"Look and think before opening the shutter. The heart and mind are the true lens of the camera." -Yousuf Karsh
Every time you shine light through a lens or reflect it off of a mirror, no matter how good it is, a portion of your light gets lost. Today’s largest, most powerful telescopes don’t even simply have a primary mirror, but secondary, tertiary, even quaternary or higher mirrors, and each of those reflections means less light to derive your data from. As CCDs and other digital devices are far more efficient than anything else, why couldn’t we simply replace the primary mirror with a CCD array to collect and measure the light?
It seems like a brilliant idea on the surface, and it would, in fact, gather significantly more light over the same collecting area. True, CCDs are more expensive, and there are technical challenges as far as applying filters and aligning the array properly. But there’s a fundamental problem if you don’t use a mirror or lens at all that may turn out to be a dealbreaker: CCDs without lenses or mirrors are incapable of measuring the direction light is coming from. A star or galaxy would appear equally on all portions of your CCD array at once, giving you just a bright, white-light image on every single CCD pixel.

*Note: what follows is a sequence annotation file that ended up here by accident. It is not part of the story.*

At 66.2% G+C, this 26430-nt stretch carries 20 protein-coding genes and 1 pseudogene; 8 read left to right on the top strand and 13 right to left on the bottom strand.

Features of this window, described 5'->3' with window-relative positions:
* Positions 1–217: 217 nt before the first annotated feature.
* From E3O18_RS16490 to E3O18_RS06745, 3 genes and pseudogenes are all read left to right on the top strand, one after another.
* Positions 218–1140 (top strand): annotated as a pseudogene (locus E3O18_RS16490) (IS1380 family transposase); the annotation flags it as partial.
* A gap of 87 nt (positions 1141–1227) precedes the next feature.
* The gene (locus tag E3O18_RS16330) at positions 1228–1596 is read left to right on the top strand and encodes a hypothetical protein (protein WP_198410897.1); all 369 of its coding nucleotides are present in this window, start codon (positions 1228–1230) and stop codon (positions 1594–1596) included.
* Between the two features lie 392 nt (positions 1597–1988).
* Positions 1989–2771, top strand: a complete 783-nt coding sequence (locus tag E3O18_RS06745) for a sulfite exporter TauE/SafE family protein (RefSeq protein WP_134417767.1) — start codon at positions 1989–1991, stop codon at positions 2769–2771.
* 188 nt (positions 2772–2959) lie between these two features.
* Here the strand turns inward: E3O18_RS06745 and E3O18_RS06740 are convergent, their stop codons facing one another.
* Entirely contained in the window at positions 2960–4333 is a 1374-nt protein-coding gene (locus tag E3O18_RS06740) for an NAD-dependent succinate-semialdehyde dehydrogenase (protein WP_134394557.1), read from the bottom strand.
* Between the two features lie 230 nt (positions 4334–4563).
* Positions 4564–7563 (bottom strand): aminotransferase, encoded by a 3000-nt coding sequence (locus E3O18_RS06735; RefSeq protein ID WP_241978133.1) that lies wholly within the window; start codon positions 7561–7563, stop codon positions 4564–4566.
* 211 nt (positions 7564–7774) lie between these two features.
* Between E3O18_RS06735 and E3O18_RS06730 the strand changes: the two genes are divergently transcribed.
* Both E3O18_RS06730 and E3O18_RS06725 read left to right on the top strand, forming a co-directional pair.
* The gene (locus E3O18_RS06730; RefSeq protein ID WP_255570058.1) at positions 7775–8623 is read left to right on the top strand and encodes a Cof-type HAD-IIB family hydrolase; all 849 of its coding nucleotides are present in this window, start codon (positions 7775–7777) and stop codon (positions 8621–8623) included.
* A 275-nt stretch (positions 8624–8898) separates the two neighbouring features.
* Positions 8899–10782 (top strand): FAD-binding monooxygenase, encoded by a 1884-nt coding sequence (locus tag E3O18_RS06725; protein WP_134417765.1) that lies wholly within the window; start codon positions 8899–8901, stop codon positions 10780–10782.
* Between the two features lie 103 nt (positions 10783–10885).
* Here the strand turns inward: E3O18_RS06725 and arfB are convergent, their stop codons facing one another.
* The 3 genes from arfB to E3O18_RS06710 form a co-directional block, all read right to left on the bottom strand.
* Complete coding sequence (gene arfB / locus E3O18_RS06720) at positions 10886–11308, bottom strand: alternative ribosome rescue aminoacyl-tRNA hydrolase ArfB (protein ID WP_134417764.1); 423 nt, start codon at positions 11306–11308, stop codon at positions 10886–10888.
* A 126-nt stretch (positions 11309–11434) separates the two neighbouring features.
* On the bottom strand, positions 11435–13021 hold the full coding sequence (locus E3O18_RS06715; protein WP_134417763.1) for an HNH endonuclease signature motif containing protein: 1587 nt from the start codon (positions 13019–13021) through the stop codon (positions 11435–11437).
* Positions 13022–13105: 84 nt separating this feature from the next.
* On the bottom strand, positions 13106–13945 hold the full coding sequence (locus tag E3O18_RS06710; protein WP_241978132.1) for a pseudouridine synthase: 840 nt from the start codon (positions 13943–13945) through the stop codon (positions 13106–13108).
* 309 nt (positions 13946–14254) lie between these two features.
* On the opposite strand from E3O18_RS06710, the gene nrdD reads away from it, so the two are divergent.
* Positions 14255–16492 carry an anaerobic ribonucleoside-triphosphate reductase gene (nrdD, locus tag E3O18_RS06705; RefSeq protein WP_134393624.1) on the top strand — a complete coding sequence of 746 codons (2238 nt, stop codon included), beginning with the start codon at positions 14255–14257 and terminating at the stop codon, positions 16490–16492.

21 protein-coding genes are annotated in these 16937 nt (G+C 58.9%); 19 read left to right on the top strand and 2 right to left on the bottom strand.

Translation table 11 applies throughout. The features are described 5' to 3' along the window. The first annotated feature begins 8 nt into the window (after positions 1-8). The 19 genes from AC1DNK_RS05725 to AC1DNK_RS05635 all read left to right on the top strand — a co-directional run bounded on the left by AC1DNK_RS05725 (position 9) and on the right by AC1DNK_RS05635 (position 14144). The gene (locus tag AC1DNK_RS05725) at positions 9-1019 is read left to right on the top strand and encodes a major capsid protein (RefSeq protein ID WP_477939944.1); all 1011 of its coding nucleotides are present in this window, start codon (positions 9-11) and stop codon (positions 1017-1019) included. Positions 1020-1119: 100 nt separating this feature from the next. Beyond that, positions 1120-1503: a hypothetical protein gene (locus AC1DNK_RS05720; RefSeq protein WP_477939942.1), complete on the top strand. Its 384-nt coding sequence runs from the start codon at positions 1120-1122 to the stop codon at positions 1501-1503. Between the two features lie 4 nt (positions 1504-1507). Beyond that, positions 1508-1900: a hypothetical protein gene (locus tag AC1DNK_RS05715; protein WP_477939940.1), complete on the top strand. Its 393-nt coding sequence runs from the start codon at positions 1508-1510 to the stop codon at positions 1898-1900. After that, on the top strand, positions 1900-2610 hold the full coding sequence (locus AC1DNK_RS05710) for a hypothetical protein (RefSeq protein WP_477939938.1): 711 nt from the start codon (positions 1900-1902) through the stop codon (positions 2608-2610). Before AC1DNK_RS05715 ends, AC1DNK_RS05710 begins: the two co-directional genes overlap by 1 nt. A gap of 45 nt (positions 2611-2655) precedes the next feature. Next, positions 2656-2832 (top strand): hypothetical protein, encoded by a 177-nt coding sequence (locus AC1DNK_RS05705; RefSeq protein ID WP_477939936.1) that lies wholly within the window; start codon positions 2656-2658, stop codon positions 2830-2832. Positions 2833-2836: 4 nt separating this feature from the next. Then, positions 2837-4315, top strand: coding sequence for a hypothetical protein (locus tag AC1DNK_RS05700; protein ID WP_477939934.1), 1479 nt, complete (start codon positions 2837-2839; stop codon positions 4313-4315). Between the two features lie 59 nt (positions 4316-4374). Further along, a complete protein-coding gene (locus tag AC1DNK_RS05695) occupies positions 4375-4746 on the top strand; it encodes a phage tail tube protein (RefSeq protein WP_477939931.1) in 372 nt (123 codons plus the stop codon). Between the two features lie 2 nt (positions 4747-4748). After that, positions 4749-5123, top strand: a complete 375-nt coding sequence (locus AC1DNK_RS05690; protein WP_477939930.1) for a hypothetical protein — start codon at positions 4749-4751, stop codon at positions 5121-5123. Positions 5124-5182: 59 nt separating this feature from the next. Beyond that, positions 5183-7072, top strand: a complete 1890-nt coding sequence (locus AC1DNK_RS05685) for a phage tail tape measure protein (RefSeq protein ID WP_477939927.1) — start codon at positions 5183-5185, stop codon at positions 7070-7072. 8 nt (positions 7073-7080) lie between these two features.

It’s a remarkable idea, but there’s a good physical reason why it won’t pan out. For the foreseeable future, we still need optics to make a telescope!
There are new tech I think you don't know about:
What about mixing incoming photons with laser light and recording the interference pattern? I mean, a whole-sky hologram.
"Placing a CCD array at the prime focus .... a technique that's been in use for well over 100 years.".
Perhaps a little less than that. The CCD was invented in 1969.